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Thread: ERD Revisited
2002-02-13, 02:21 #1
- Join Date
- Feb 2001
- Silicon Valley, USA
- Thanked 94 Times in 90 Posts
I have read through several posts in this forum on the apparent lack of usefulness of the Emergency Repair Disk (ERD) created by the Backup program. Mine contains a setup.log file dating back to approximately when I set up this computer, and even older autoexec.nt and config.nt files containing apparently generic information. And the point is??
Question 1: The online help states in a couple of places:
<hr>The repair process relies on information that is saved in the systemrootrepair folder. You must not change or delete this folder.<hr>In my case, this folder is c:WINNTrepair. It seems strange to rely on the presence of this folder in the event of a disaster. What is the recommended procedure for backing up this necessary folder? Will it be included on the boot disks I haven't created yet and how often would one want to back it up?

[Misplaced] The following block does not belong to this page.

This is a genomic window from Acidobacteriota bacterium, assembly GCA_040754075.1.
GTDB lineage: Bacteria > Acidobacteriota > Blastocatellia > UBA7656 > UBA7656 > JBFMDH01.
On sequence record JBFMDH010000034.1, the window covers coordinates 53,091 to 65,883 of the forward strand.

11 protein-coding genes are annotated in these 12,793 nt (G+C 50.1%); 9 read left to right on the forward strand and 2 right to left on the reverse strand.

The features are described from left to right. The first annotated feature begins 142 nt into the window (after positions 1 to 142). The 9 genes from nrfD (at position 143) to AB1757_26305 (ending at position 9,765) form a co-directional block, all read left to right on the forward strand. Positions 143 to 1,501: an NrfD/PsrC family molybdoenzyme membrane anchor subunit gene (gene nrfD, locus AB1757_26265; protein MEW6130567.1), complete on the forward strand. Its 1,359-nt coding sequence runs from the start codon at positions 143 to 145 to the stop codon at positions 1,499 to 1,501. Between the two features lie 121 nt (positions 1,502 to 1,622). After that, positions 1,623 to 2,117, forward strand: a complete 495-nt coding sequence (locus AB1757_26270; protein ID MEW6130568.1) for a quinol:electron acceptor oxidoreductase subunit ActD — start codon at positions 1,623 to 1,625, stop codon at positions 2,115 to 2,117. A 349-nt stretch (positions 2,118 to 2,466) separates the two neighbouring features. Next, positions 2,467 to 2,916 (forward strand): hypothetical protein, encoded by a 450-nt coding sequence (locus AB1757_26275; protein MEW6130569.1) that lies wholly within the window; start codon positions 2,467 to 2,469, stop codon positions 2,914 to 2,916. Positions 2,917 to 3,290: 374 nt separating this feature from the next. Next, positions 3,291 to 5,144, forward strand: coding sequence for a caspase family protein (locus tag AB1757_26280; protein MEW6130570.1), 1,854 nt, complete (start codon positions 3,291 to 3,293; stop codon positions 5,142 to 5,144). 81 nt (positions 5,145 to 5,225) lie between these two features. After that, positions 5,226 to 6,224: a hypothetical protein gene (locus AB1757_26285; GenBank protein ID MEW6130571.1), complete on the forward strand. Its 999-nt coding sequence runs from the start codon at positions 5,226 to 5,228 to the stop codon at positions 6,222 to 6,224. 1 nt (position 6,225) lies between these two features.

Question 2: If Windows is sufficiently messed up that I have to re-install, I am "conflicted" on the issue of rolling back to the original registry. On the one hand, lots of settings would disappear if I did. On the other hand, since all the applications and system updates and a new IE would have to be installed anyway, what is the point of restoring the current registry, which would contain lots of broken and/or useless pointers? Am I missing something?
Question 2A: If a whole-registry backup is largely useless for disaster-recovery purposes, is there a smart/automated way to back up certain branches of the registry that would be the most tedious (or otherwise impossible) to restore? (For example, my trusted and restricted sites and other IE settings.) Perhaps this is a question for Software Finds and Wants...
All comments appreciated.